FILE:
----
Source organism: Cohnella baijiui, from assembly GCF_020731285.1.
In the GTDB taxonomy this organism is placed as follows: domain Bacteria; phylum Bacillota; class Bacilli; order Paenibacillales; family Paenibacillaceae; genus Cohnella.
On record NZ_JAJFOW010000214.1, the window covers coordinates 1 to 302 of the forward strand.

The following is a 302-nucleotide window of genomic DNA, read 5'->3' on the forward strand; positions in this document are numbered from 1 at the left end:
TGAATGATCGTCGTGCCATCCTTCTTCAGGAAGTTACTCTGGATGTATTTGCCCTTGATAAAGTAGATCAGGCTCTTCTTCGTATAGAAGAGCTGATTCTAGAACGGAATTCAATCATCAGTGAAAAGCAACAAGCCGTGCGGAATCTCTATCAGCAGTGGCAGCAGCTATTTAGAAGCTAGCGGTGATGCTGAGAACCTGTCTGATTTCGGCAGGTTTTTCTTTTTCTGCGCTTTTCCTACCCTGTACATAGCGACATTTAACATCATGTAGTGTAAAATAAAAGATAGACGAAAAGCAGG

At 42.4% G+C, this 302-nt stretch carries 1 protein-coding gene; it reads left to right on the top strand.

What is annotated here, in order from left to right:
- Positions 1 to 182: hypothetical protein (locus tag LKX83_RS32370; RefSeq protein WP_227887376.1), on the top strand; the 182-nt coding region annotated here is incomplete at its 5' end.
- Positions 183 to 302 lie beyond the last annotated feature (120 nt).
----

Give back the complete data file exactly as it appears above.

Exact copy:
Source organism: Cohnella baijiui, from assembly GCF_020731285.1.
In the GTDB taxonomy this organism is placed as follows: domain Bacteria; phylum Bacillota; class Bacilli; order Paenibacillales; family Paenibacillaceae; genus Cohnella.
On record NZ_JAJFOW010000214.1, the window covers coordinates 1 to 302 of the forward strand.

The following is a 302-nucleotide window of genomic DNA, read 5'->3' on the forward strand; positions in this document are numbered from 1 at the left end:
TGAATGATCGTCGTGCCATCCTTCTTCAGGAAGTTACTCTGGATGTATTTGCCCTTGATAAAGTAGATCAGGCTCTTCTTCGTATAGAAGAGCTGATTCTAGAACGGAATTCAATCATCAGTGAAAAGCAACAAGCCGTGCGGAATCTCTATCAGCAGTGGCAGCAGCTATTTAGAAGCTAGCGGTGATGCTGAGAACCTGTCTGATTTCGGCAGGTTTTTCTTTTTCTGCGCTTTTCCTACCCTGTACATAGCGACATTTAACATCATGTAGTGTAAAATAAAAGATAGACGAAAAGCAGG

At 42.4% G+C, this 302-nt stretch carries 1 protein-coding gene; it reads left to right on the top strand.

What is annotated here, in order from left to right:
- Positions 1 to 182: hypothetical protein (locus tag LKX83_RS32370; RefSeq protein WP_227887376.1), on the top strand; the 182-nt coding region annotated here is incomplete at its 5' end.
- Positions 183 to 302 lie beyond the last annotated feature (120 nt).